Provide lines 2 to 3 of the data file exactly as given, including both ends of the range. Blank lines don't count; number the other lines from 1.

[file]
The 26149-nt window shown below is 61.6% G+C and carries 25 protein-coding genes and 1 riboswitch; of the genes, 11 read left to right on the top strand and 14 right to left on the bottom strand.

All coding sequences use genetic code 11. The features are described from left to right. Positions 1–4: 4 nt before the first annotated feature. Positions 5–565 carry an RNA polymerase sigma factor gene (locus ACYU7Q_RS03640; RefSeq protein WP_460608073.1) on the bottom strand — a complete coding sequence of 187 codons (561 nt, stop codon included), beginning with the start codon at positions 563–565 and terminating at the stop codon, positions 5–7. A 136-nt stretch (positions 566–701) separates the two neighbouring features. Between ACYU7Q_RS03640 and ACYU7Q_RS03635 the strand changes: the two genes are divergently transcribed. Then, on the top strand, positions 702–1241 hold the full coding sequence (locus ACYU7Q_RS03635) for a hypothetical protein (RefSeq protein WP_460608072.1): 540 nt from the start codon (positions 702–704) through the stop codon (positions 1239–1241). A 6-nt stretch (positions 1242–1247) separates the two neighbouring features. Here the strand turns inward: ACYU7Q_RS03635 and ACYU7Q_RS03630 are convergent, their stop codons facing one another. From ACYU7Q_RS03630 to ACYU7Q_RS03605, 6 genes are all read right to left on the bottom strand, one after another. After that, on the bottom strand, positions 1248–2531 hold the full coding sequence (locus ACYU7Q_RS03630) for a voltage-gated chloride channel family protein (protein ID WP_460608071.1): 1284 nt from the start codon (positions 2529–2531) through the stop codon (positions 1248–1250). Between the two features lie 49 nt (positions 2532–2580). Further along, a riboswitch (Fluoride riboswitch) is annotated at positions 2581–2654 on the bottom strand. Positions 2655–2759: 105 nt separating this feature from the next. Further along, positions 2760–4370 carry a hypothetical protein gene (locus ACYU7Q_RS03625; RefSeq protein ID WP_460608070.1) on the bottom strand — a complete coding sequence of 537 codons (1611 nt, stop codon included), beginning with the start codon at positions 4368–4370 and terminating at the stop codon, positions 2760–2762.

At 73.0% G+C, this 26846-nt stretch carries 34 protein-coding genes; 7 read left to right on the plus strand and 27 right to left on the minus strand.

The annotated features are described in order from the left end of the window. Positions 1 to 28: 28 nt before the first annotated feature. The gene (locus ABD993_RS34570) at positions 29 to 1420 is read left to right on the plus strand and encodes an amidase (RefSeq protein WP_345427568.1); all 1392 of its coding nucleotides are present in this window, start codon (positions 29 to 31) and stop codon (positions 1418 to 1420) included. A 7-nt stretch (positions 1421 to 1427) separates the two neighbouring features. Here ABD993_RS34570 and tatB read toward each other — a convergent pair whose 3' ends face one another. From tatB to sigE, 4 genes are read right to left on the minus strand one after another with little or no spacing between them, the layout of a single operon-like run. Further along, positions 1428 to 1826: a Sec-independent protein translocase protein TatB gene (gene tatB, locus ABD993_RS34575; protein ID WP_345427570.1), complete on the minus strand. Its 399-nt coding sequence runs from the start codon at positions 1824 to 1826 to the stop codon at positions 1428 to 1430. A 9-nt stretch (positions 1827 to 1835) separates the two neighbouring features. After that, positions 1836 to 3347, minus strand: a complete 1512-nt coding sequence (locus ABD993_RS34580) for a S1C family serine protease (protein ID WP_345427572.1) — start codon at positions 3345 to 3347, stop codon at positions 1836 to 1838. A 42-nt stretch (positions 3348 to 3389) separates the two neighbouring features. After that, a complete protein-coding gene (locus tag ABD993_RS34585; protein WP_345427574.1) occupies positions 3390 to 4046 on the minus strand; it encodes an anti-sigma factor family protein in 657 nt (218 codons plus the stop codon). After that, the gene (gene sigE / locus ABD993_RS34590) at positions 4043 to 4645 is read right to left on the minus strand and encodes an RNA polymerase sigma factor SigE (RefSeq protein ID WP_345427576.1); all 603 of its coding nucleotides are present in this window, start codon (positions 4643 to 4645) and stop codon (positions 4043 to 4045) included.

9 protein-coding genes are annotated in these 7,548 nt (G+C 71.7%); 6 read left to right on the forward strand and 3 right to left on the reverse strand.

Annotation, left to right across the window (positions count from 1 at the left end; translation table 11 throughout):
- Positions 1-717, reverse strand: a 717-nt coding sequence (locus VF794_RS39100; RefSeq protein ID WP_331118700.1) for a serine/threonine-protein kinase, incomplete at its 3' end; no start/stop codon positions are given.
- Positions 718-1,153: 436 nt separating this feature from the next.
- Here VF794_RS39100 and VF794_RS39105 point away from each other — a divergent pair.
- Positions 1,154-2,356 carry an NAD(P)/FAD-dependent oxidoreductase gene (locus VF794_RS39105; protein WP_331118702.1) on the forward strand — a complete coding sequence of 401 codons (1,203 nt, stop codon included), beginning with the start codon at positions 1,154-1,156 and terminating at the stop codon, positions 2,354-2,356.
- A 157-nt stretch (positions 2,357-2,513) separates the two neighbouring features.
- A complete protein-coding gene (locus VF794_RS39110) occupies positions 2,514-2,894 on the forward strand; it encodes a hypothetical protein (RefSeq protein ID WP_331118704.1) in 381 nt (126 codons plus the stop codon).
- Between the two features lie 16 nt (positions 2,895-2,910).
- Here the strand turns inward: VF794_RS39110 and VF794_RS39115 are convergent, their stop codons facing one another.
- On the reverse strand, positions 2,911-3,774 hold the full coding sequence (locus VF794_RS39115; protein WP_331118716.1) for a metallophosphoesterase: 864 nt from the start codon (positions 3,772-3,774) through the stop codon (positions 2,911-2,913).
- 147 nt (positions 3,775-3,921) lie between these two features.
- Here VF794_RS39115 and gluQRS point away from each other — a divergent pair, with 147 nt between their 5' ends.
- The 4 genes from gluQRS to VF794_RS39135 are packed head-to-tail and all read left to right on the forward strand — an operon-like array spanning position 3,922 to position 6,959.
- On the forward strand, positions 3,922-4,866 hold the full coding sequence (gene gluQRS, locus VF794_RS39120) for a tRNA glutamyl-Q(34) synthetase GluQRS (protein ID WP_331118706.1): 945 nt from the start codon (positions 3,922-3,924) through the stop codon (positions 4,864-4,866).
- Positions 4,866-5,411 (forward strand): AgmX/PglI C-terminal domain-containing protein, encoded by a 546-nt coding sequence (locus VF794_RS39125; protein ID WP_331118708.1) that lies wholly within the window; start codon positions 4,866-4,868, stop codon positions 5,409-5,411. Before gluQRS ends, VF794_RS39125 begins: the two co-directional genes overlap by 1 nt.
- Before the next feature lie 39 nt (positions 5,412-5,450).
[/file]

All coding sequences use genetic code 11. The features are described from left to right. Positions 1–4: 4 nt before the first annotated feature. Positions 5–565 carry an RNA polymerase sigma factor gene (locus ACYU7Q_RS03640; RefSeq protein WP_460608073.1) on the bottom strand — a complete coding sequence of 187 codons (561 nt, stop codon included), beginning with the start codon at positions 563–565 and terminating at the stop codon, positions 5–7. A 136-nt stretch (positions 566–701) separates the two neighbouring features. Between ACYU7Q_RS03640 and ACYU7Q_RS03635 the strand changes: the two genes are divergently transcribed. Then, on the top strand, positions 702–1241 hold the full coding sequence (locus ACYU7Q_RS03635) for a hypothetical protein (RefSeq protein WP_460608072.1): 540 nt from the start codon (positions 702–704) through the stop codon (positions 1239–1241). A 6-nt stretch (positions 1242–1247) separates the two neighbouring features. Here the strand turns inward: ACYU7Q_RS03635 and ACYU7Q_RS03630 are convergent, their stop codons facing one another. From ACYU7Q_RS03630 to ACYU7Q_RS03605, 6 genes are all read right to left on the bottom strand, one after another. After that, on the bottom strand, positions 1248–2531 hold the full coding sequence (locus ACYU7Q_RS03630) for a voltage-gated chloride channel family protein (protein ID WP_460608071.1): 1284 nt from the start codon (positions 2529–2531) through the stop codon (positions 1248–1250). Between the two features lie 49 nt (positions 2532–2580). Further along, a riboswitch (Fluoride riboswitch) is annotated at positions 2581–2654 on the bottom strand. Positions 2655–2759: 105 nt separating this feature from the next. Further along, positions 2760–4370 carry a hypothetical protein gene (locus ACYU7Q_RS03625; RefSeq protein ID WP_460608070.1) on the bottom strand — a complete coding sequence of 537 codons (1611 nt, stop codon included), beginning with the start codon at positions 4368–4370 and terminating at the stop codon, positions 2760–2762.

At 73.0% G+C, this 26846-nt stretch carries 34 protein-coding genes; 7 read left to right on the plus strand and 27 right to left on the minus strand.